Horton, Ilminster, Somerset
About our village
Horton is a small, friendly village on the slopes of the Blackdown Hills, situated 5 miles north of Chard and 2.5 miles west of Ilminster, in the county of Somerset, south-west England. It currently has a population of some 850 people.
In 1782 the Ilminster Turnpike Trust constructed Jordan’s Bridge to carry the main road over a stream in Horton Cross, where the centre of the village was. In 1880, Horton House (again Horton Cross) was built as the manor house. It has been designated as a Grade II listed building.
During the late 1970’s, a small group of children from Channells Lane got
together to form a club called "The Sword of Justice". They decided to try to
raise money for charity and arranged a village fete to benefit Dr. Barnardos.
The fete proved very popular and was repeated the following year. This time the
funds were dedicated to make improvements to the playing field in the village.
The Horton Flower Show first became an annual event in 1963 in a very small field next to the Victory Hall. In later years the playing fields at Channells Lane became the location for the event, but when parking became a problem the site moved to the field opposite St Peter’s Church and the church room became an ideal place for cream teas!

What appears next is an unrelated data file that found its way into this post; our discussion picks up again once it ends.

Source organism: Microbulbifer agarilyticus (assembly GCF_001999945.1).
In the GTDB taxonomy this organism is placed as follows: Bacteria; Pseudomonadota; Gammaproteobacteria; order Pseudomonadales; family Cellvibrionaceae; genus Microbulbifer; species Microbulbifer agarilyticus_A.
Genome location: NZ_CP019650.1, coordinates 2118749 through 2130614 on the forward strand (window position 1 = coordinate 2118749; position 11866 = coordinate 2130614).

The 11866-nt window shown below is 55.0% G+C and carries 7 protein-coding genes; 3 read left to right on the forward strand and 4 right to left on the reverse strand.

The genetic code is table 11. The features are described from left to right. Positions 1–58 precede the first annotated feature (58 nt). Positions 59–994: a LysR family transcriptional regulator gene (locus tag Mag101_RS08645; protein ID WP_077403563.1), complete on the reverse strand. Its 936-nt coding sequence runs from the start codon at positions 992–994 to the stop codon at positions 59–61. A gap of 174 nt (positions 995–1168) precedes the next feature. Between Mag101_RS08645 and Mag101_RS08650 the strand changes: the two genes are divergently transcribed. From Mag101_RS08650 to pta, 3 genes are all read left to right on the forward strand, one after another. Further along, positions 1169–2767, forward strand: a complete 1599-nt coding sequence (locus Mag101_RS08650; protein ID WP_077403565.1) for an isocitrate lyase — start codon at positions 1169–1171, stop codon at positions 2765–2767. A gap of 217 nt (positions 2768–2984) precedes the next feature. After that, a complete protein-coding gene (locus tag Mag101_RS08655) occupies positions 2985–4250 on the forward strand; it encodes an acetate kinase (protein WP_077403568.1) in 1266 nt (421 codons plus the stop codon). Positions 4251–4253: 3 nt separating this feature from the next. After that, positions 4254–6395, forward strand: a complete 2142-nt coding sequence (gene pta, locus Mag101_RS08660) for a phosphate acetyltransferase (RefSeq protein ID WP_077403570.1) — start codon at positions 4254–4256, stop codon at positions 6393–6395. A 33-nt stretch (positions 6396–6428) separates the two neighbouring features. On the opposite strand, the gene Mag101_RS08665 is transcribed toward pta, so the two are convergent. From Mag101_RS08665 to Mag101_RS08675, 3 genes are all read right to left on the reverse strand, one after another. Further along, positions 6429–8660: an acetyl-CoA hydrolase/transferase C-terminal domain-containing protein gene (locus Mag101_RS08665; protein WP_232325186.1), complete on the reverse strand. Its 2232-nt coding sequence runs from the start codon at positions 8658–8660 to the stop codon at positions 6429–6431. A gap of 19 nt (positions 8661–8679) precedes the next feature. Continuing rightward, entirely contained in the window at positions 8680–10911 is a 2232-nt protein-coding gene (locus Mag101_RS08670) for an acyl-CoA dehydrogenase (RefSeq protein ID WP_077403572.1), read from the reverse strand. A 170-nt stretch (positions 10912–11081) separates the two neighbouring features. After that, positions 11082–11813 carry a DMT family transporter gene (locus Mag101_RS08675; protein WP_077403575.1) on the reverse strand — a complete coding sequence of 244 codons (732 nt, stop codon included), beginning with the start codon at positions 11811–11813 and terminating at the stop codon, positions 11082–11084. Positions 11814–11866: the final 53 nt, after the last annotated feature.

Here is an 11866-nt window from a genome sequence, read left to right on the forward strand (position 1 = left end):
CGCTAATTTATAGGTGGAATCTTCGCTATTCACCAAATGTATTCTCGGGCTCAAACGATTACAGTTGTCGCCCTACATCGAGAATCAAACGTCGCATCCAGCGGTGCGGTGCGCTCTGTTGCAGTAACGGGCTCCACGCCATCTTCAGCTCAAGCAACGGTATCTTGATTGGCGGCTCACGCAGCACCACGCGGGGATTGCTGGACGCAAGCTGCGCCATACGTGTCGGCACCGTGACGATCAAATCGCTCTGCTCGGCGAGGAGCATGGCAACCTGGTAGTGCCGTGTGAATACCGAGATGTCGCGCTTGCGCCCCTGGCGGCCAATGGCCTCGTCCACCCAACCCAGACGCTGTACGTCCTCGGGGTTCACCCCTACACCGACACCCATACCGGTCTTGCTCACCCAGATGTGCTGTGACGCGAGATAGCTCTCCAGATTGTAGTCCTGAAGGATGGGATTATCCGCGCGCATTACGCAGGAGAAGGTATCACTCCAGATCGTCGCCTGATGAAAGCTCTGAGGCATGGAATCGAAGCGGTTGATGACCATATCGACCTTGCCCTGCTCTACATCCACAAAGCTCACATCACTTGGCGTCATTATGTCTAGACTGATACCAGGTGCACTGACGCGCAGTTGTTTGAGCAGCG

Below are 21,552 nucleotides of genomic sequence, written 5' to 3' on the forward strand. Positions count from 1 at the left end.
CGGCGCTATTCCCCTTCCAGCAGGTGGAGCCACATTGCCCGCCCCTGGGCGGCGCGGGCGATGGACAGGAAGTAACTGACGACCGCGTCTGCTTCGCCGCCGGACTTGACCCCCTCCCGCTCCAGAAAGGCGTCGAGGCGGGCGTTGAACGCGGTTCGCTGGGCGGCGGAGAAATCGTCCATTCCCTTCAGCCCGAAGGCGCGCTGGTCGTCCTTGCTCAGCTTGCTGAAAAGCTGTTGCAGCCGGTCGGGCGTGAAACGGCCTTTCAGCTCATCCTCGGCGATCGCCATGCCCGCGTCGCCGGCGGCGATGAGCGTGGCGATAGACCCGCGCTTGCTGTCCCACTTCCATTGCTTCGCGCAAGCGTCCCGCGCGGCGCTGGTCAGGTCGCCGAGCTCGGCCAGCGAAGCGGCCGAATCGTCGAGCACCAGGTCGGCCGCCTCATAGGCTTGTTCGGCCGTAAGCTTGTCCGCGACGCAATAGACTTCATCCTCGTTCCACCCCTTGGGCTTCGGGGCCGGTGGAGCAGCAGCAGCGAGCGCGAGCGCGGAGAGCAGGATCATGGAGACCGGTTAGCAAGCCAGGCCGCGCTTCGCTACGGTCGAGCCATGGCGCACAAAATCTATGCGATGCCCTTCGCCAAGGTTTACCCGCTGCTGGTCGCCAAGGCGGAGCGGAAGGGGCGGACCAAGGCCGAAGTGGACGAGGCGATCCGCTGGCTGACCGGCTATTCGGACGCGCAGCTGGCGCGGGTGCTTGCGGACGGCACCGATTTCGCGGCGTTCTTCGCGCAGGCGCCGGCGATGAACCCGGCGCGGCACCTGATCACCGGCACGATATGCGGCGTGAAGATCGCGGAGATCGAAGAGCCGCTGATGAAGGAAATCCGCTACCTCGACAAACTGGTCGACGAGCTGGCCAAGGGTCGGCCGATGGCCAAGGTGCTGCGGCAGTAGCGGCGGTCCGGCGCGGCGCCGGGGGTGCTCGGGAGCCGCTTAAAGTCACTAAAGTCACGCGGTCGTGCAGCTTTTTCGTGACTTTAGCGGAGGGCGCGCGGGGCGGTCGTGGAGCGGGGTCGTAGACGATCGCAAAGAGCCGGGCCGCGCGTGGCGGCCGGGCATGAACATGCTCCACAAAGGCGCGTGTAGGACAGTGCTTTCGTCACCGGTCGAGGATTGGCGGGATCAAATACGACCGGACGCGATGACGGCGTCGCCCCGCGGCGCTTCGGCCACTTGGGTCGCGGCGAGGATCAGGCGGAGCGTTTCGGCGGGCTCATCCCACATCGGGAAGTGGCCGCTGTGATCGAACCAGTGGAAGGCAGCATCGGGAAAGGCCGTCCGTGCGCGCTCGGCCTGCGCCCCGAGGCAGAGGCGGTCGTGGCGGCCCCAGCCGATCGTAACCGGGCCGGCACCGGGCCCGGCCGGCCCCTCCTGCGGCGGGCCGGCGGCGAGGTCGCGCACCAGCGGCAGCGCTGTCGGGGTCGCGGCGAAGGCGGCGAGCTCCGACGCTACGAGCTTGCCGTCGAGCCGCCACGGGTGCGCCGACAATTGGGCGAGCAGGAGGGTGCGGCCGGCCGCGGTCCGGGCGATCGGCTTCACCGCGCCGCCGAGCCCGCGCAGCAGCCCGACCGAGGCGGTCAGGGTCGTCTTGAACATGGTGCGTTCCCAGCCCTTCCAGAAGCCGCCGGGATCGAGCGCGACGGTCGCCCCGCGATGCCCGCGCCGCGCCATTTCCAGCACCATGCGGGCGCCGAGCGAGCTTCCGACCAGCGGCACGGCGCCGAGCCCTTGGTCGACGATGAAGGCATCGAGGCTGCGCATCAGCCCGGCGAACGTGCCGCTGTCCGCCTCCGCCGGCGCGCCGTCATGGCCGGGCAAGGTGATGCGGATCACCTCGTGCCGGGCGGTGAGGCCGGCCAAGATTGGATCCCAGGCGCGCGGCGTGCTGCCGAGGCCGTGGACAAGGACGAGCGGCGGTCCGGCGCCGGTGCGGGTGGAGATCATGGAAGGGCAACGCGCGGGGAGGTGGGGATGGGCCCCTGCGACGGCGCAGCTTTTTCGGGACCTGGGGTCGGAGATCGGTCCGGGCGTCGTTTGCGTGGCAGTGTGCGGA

Horton Flower Show is held on the Second Saturday in August in the Village
Hall. The show today is where local green-fingered individuals can compete for
prizes and prestige, amongst which is the biggest marrow competition and
best carrot cake. There are many other competitions for both children and
adults including photography, flower arranging, painting, baking and for groups from
under 5 years old to “ any age"
Not that many years ago, Horton could boast a great degree of self sufficiency as it had 2 butcher shops, three pubs, a mobile fishmonger, 2 grocers, 2 garages and a haberdasher. There was also a Smithy and, of course, a school.
Two main churches
remain active today
St Peter’s in Hanning Road The Methodist Church in Pound Road
This is only a very brief introduction to our village with some historical items of interest spread over 300 years. There will be much more to read over the coming months, as we identify interesting articles and stories.